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Disabled mum's plea over height of gas meter
A disabled mother and her arthritic teenage daughter are living with no heating because they cannot reach their gas meter.
Anne Woods said despite pleading with npower to put in a new meter at her home in Longfield Drive, Dudley Hill, Bradford, nothing had happened.
She said she had tried enlisting the help of her MP Gerry Sutcliffe to try and get a meter installed higher up instead of the lowdown position where it is.
Mrs Woods, who spends most of her time in a wheelchair, said she was scared of falling if she tried to get to the metre to put in the top-up meter card.
She has had 16 hip replacement operations and said: “Doctors have told me if I do any more damage they’ll have to take my leg off. I’m scared of falling. I can’t risk trying to get down to the meter to put the card in.”
Her daughter Abigail, who is 17, is also seeing a consultant for a rare arthritic condition which affects her knees.
Mrs Woods said: “Abigail can’t reach it either. We are stuck. Npower just says why can’t we ask neighbours to help us out but it’s not like that round here. We keep ourselves to ourselves.”
And she added: “We haven’t had heating at all since May. Obviously this wasn’t a problem during spring and summer, but now the house is freezing and damp is spreading. With all this snow I’m more worried than ever. We can’t survive the plunging temperatures without heating.”
Mrs Woods said the meter was fitted in September 2011 because she owed an outstanding debt but its location makes it a no-go zone.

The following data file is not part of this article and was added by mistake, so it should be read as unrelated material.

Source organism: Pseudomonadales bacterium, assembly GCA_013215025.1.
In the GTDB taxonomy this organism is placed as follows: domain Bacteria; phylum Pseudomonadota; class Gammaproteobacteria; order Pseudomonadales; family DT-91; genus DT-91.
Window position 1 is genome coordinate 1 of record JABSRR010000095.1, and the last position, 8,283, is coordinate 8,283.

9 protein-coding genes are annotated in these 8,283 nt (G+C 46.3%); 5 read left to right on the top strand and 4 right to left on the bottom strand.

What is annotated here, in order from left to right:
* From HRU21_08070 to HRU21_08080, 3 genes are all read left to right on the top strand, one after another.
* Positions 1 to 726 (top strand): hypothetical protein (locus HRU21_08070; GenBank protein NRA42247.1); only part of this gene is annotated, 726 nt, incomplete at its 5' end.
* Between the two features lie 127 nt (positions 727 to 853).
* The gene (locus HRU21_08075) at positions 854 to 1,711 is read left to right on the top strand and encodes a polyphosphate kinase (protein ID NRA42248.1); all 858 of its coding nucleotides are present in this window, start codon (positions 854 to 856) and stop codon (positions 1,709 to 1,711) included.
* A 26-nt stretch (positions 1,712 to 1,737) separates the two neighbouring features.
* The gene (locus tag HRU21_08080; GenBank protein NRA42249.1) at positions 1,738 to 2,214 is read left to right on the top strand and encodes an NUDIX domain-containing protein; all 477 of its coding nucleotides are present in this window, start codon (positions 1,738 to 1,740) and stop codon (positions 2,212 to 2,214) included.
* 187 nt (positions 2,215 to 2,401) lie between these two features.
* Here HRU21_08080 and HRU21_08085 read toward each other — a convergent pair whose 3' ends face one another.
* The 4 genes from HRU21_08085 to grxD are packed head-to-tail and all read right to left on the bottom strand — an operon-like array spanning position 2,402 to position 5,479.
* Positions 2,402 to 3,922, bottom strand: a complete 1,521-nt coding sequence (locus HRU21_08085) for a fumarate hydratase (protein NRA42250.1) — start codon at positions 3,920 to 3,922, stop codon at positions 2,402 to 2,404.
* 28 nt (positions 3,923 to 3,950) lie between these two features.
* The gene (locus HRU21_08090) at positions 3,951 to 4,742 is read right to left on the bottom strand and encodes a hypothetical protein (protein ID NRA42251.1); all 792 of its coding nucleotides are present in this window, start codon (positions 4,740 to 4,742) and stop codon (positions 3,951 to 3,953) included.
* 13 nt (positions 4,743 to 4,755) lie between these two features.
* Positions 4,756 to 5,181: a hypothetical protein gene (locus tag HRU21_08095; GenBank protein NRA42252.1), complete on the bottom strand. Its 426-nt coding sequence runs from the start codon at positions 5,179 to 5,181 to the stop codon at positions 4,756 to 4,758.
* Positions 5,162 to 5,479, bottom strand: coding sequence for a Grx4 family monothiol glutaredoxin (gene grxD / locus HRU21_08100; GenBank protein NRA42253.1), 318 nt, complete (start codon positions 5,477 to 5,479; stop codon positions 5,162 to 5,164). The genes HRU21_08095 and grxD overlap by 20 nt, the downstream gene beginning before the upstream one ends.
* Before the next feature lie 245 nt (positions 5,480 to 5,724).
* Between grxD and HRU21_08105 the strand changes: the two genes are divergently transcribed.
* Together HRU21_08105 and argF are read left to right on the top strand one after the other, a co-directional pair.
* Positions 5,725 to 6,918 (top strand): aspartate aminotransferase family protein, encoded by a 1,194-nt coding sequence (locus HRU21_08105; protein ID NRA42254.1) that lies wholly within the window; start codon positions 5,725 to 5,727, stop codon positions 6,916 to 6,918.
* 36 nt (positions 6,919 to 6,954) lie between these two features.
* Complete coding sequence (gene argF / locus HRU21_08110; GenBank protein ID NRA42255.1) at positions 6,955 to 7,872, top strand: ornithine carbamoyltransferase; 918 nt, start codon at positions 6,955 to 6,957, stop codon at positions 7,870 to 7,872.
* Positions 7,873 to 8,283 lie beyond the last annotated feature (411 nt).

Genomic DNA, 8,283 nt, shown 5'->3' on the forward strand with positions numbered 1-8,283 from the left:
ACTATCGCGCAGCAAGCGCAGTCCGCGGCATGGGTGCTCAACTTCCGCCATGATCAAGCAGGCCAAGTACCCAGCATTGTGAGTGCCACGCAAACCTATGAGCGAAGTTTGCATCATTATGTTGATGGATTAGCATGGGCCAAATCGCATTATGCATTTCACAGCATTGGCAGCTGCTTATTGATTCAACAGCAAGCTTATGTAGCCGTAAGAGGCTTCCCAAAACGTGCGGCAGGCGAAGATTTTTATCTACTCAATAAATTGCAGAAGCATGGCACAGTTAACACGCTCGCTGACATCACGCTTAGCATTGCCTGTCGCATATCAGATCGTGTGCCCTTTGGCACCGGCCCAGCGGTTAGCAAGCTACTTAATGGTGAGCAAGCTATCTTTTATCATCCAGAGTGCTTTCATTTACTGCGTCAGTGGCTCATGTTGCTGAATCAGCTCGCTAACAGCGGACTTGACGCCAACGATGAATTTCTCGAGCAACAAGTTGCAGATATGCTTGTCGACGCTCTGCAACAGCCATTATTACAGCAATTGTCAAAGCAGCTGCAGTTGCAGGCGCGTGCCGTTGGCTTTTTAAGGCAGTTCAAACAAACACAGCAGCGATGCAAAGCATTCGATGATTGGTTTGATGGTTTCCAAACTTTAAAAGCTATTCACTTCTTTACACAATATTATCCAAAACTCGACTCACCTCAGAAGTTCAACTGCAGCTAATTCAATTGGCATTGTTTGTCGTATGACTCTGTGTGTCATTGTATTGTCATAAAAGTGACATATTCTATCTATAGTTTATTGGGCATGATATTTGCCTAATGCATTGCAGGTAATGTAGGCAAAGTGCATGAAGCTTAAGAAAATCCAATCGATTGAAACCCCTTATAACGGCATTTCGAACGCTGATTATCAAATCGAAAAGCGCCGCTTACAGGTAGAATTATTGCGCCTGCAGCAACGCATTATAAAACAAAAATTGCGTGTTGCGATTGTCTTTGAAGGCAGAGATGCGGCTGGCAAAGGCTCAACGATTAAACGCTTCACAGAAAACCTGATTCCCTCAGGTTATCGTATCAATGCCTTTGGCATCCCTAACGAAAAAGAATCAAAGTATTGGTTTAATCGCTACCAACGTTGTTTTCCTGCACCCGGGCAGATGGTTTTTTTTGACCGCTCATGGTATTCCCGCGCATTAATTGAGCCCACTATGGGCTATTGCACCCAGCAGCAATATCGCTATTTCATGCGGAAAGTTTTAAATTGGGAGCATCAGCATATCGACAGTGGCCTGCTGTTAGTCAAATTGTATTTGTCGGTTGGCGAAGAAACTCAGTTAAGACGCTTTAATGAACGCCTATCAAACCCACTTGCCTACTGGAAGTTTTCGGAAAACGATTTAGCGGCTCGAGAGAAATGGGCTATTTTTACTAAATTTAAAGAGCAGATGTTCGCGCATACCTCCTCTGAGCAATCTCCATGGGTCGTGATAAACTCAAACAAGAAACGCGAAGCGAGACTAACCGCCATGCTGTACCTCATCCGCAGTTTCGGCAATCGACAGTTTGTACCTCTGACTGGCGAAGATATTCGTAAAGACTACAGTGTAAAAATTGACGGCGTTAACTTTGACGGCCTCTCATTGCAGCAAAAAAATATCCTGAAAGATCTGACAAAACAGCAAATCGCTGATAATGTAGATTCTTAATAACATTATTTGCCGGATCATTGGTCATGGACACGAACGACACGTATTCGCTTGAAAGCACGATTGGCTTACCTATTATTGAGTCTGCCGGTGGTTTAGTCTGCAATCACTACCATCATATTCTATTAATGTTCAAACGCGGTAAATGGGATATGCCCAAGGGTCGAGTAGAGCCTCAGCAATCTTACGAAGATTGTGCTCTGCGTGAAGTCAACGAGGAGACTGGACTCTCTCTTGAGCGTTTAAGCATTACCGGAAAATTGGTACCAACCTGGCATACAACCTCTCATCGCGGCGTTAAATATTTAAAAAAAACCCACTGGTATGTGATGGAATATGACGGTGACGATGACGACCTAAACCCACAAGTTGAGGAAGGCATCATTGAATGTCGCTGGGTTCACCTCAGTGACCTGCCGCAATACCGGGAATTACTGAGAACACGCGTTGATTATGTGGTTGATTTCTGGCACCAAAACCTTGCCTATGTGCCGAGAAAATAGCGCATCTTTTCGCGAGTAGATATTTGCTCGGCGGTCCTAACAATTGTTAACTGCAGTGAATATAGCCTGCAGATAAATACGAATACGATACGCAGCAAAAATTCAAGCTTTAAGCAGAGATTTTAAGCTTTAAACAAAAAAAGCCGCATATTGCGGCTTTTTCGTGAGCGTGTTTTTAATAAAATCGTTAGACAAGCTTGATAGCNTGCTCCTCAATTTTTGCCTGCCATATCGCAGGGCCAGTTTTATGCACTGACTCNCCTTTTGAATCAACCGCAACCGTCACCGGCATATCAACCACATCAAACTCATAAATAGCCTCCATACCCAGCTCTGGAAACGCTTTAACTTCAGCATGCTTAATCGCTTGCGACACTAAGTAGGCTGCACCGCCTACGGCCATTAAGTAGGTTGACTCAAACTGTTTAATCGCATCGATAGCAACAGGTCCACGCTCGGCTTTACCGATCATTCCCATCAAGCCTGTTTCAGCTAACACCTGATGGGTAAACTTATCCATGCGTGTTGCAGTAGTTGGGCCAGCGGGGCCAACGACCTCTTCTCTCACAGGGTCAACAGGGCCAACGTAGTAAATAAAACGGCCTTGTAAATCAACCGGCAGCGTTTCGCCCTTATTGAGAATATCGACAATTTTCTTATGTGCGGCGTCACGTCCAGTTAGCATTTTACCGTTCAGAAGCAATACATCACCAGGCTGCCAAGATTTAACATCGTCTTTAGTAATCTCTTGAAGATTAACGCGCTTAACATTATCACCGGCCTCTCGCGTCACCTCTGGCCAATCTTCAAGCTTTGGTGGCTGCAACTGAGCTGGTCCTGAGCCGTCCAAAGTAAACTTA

“All we want is the meter raising up the wall. I am perfectly willing to pay the bill but for every day that I don’t feed the meter credit, a daily standing charge of £3 is added to the account – the bill’s up to about £1,500 now.”
MP Gerry Sutcliffe said there had been correspondence between Mrs Wood, his office and npower to try and solve the problem.
He said: “I’ve told her to pay the bill. I think she’s holding the money back as a tool to getting a new meter put in but it would be better to just pay what she owes.
“If Mrs Woods and her daughter can’t reach the meter then npower needs to work with them to find a way that will satisfy everyone.”
After the Telegraph & Argus contacted npower about Mrs Woods’s plight, a spokesman said it was now talking with the property owner about moving the meter so it could be accessed easier.
“Although it will incur a considerable cost to us we want to look after our most vulnerable customers. We had been under the impression that Mrs Woods’s daughter could have got to the meter, but now we are clear everything should go smoothly.”